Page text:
New Podcast Mini-Series Makes Solutions to Plastic Pollution Their Resolution!

Written by Laura Stern and Jackie Bauman

Sometimes it feels like we are living in a plastic pandemic. An additional 24.9 million tonnes of plastic packaging are leaked into the environment each year – with a truckload of this plastic polluting our world’s ocean each minute! As a result, marine mammals can be entangled, and seabirds and other wildlife ingest plastic. Humans are also, often unknowingly, suffering the impacts of plastics. We inhale and ingest plastic every day in our food, water, and air. Industries such as fishing and aquaculture, are challenged with navigating marine debris hazards.

All types of ocean plastics are connected and contribute to one another. Single-use plastics such as takeout containers, ghost gear, or fishing line, are broken down by the ocean, eventually becoming microplastics. Microplastics are exceptionally concerning because they are the most bio available plastic pollutant, meaning that creatures of all sizes can ingest them. Species of all shapes and sizes, consuming microplastics feel full, but are lacking the nutrition they require. Fun fact: did you know that all mussel species scientists have thus far evaluated have been found to contain microfibers in their meat. The same meat that is available for human consumption. Consider what microplastics are doing in our environment; are you aware of the potential impacts on our health? While many questions remain about how this pollutant is jeopardizing our blue planet, we do know a little more about what is being done to #breakfreefromplastic.

garbage collected for a waste audit, including a foam handle, Styrofoam cup, rope, whiffle ball, straws, plastic bags, and more
Photo credit: AHOI

Researchers from the Rural Resilience Group at Memorial University of Newfoundland, Jackie Bauman and Dr. Sondra Eger,  who co-host the podcast series “Coastal Connections: Stories from the Atlantic,” recently released a three-part mini-series about plastics in the ocean. By interviewing experts from across Atlantic Canada, this series follows the story of your plastic water bottle, or disposable mask after you have finished with it, as well as what happens to the plastic woven fishing rope that is used to catch your favourite seafood! Episode 5- Refusing Plastic teaches us about the impacts of single-use plastic, and how the town of Lunenburg Nova Scotia came together to reduce their impact. Episode 6- Ghost Gear, ventures into New Brunswick to learn how fishers have taken the initiative to prevent lost or expired fishing gear from haunting their fishing grounds. Episode 7- Mind Your Microplastics ties it all together, discussing microplastics research conducted in Newfoundland and Labrador.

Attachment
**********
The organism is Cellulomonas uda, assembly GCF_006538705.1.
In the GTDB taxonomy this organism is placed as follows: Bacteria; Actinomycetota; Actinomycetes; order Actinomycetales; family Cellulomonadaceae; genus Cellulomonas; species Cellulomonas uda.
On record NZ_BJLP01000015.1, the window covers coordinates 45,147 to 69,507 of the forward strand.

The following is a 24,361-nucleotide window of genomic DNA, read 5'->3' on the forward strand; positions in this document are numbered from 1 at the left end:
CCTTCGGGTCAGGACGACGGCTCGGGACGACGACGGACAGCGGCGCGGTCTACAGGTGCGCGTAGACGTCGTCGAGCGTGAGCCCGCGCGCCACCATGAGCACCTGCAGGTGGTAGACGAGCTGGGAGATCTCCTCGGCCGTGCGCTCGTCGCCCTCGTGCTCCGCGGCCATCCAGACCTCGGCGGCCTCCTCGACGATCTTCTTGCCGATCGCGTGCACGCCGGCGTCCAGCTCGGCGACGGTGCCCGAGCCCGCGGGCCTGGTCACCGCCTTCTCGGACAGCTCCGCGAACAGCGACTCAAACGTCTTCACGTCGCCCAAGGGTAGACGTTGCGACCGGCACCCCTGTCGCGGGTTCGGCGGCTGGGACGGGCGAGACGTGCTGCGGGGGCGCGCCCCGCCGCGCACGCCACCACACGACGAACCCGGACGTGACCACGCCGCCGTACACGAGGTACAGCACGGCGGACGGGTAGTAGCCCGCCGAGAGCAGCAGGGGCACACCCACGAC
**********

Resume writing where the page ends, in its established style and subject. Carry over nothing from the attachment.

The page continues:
bundle of discarded rope on the coast
Photo credit: AHOI

In each of the three episodes, listeners will learn about the unique organizations in coastal communities that are tackling the environmental and economic impacts of single-use plastics, marine debris, and microplastics. Each episode leaves listeners with take-home actions for anyone who wants to reduce their plastic footprint or are inspired to implement similar solutions the guests, within their own communities.

All the information we get through social media, news platforms, tv, and documentaries can feel overwhelming, and there is only so much we can do in our individual daily lives before policy needs to step in. If you’re really motivated to make an impact in your community, connect with other passionate individuals and raise your voices to your favourite restaurants, your local council, your premier, whoever oversees decision making when it comes to ensuring that plastic waste avoidance and reduction is a mandatory practice for everyone – from producer to consumer.

The most important thing the podcast team learned from the conversations with experts is that it’s not too late to act.  You as an individual can have an impact on this insidious plastic problem and be a positive force for change!  Whether you are a biologist, fisher, parent, or child, you can have a positive impact on your local waterway.  Sometimes the greatest thing you can do is spark the conversation with others. Involve your friends and family and together you can encourage each other to make better consumer choices and influence business practices in your community.

Jacking Bauman (she/her) wearing gloves to clean up trash on a coastline
Pictured: Jackie Bauman collecting trash off a coastline. Photo credit: AHOI

2022 is an opportunity to reflect on the knowledge and lessons that we learned in 2021 and choose what we carry with us over the next year. Let us embrace the ways we can continue to educate ourselves on the complex issues and solutions of our time to ensure our world is cleaner and safer from future generations.

Click HERE to listen to Coastal Connections: Stories from the Atlantic, to learn more about the guests featured in this mini-series and for resources in each episode’s show notes!

Coastal Connections webpage with a group of houses on a hill by the ocean

If you are a listener of Coastal Connections – WE THANK YOU FOR YOUR SUPPORT – if you are a new listener, welcome, we hope you enjoy!

Feel free to drop us a line through Twitter – @ResilienceRural

Please enjoy Coastal Connections: Stories from the Atlantic on Soundcloud, Spotify, or Apple Podcasts:

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